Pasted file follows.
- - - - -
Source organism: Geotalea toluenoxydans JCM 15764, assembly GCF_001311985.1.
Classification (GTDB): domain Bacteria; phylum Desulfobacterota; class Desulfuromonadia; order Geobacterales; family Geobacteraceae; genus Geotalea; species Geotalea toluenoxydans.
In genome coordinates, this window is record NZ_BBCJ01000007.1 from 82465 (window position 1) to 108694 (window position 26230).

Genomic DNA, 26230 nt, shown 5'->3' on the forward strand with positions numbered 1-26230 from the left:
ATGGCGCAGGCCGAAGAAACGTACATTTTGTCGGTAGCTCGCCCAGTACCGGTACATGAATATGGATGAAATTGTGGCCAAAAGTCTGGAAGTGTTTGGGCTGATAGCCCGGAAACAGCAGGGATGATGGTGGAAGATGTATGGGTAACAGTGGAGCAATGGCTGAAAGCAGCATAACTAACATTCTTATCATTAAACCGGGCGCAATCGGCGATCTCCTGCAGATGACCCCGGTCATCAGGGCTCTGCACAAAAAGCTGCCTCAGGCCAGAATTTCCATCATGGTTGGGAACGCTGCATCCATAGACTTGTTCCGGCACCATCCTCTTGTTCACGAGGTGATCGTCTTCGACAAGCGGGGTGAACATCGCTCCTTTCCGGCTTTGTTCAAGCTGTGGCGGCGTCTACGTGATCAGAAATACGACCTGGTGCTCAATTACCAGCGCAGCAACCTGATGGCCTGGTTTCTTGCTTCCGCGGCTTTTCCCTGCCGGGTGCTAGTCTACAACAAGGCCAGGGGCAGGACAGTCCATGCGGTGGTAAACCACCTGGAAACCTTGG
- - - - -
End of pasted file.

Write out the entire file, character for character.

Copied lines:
Source organism: Geotalea toluenoxydans JCM 15764, assembly GCF_001311985.1.
Classification (GTDB): domain Bacteria; phylum Desulfobacterota; class Desulfuromonadia; order Geobacterales; family Geobacteraceae; genus Geotalea; species Geotalea toluenoxydans.
In genome coordinates, this window is record NZ_BBCJ01000007.1 from 82465 (window position 1) to 108694 (window position 26230).

Genomic DNA, 26230 nt, shown 5'->3' on the forward strand with positions numbered 1-26230 from the left:
ATGGCGCAGGCCGAAGAAACGTACATTTTGTCGGTAGCTCGCCCAGTACCGGTACATGAATATGGATGAAATTGTGGCCAAAAGTCTGGAAGTGTTTGGGCTGATAGCCCGGAAACAGCAGGGATGATGGTGGAAGATGTATGGGTAACAGTGGAGCAATGGCTGAAAGCAGCATAACTAACATTCTTATCATTAAACCGGGCGCAATCGGCGATCTCCTGCAGATGACCCCGGTCATCAGGGCTCTGCACAAAAAGCTGCCTCAGGCCAGAATTTCCATCATGGTTGGGAACGCTGCATCCATAGACTTGTTCCGGCACCATCCTCTTGTTCACGAGGTGATCGTCTTCGACAAGCGGGGTGAACATCGCTCCTTTCCGGCTTTGTTCAAGCTGTGGCGGCGTCTACGTGATCAGAAATACGACCTGGTGCTCAATTACCAGCGCAGCAACCTGATGGCCTGGTTTCTTGCTTCCGCGGCTTTTCCCTGCCGGGTGCTAGTCTACAACAAGGCCAGGGGCAGGACAGTCCATGCGGTGGTAAACCACCTGGAAACCTTGG